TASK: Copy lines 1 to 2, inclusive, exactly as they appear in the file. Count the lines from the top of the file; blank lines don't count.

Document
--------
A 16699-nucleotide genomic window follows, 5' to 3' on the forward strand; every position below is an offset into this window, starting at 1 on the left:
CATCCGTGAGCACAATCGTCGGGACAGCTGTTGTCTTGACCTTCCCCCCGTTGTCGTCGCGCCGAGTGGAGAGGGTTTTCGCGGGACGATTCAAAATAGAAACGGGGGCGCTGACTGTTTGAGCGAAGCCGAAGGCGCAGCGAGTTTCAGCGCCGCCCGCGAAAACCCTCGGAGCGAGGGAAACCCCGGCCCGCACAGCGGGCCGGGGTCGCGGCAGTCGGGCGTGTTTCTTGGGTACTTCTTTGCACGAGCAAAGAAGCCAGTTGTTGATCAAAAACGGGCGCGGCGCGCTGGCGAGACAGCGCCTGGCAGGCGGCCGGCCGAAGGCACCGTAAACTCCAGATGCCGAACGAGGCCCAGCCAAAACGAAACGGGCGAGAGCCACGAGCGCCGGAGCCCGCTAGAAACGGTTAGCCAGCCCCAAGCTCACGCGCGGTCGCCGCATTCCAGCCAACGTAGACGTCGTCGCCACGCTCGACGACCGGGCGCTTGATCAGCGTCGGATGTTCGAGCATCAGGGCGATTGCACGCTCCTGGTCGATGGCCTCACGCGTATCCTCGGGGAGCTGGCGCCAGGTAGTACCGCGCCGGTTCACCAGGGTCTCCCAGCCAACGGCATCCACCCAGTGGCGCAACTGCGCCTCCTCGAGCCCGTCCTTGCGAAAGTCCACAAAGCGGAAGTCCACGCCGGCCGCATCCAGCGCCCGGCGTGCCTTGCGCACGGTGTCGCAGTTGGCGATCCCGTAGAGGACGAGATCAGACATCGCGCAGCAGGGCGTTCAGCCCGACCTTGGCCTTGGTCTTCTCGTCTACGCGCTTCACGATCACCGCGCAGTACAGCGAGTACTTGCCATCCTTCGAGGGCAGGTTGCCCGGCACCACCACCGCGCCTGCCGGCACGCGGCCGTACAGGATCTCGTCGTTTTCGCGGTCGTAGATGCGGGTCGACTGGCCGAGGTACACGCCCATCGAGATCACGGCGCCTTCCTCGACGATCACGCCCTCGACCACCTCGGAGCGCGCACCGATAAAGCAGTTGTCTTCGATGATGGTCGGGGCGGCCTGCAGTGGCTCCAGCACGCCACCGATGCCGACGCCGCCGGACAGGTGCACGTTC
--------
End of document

A 16699-nucleotide genomic window follows, 5' to 3' on the forward strand; every position below is an offset into this window, starting at 1 on the left:
CATCCGTGAGCACAATCGTCGGGACAGCTGTTGTCTTGACCTTCCCCCCGTTGTCGTCGCGCCGAGTGGAGAGGGTTTTCGCGGGACGATTCAAAATAGAAACGGGGGCGCTGACTGTTTGAGCGAAGCCGAAGGCGCAGCGAGTTTCAGCGCCGCCCGCGAAAACCCTCGGAGCGAGGGAAACCCCGGCCCGCACAGCGGGCCGGGGTCGCGGCAGTCGGGCGTGTTTCTTGGGTACTTCTTTGCACGAGCAAAGAAGCCAGTTGTTGATCAAAAACGGGCGCGGCGCGCTGGCGAGACAGCGCCTGGCAGGCGGCCGGCCGAAGGCACCGTAAACTCCAGATGCCGAACGAGGCCCAGCCAAAACGAAACGGGCGAGAGCCACGAGCGCCGGAGCCCGCTAGAAACGGTTAGCCAGCCCCAAGCTCACGCGCGGTCGCCGCATTCCAGCCAACGTAGACGTCGTCGCCACGCTCGACGACCGGGCGCTTGATCAGCGTCGGATGTTCGAGCATCAGGGCGATTGCACGCTCCTGGTCGATGGCCTCACGCGTATCCTCGGGGAGCTGGCGCCAGGTAGTACCGCGCCGGTTCACCAGGGTCTCCCAGCCAACGGCATCCACCCAGTGGCGCAACTGCGCCTCCTCGAGCCCGTCCTTGCGAAAGTCCACAAAGCGGAAGTCCACGCCGGCCGCATCCAGCGCCCGGCGTGCCTTGCGCACGGTGTCGCAGTTGGCGATCCCGTAGAGGACGAGATCAGACATCGCGCAGCAGGGCGTTCAGCCCGACCTTGGCCTTGGTCTTCTCGTCTACGCGCTTCACGATCACCGCGCAGTACAGCGAGTACTTGCCATCCTTCGAGGGCAGGTTGCCCGGCACCACCACCGCGCCTGCCGGCACGCGGCCGTACAGGATCTCGTCGTTTTCGCGGTCGTAGATGCGGGTCGACTGGCCGAGGTACACGCCCATCGAGATCACGGCGCCTTCCTCGACGATCACGCCCTCGACCACCTCGGAGCGCGCACCGATAAAGCAGTTGTCTTCGATGATGGTCGGGGCGGCCTGCAGTGGCTCCAGCACGCCACCGATGCCGACGCCGCCGGACAGGTGCACGTTC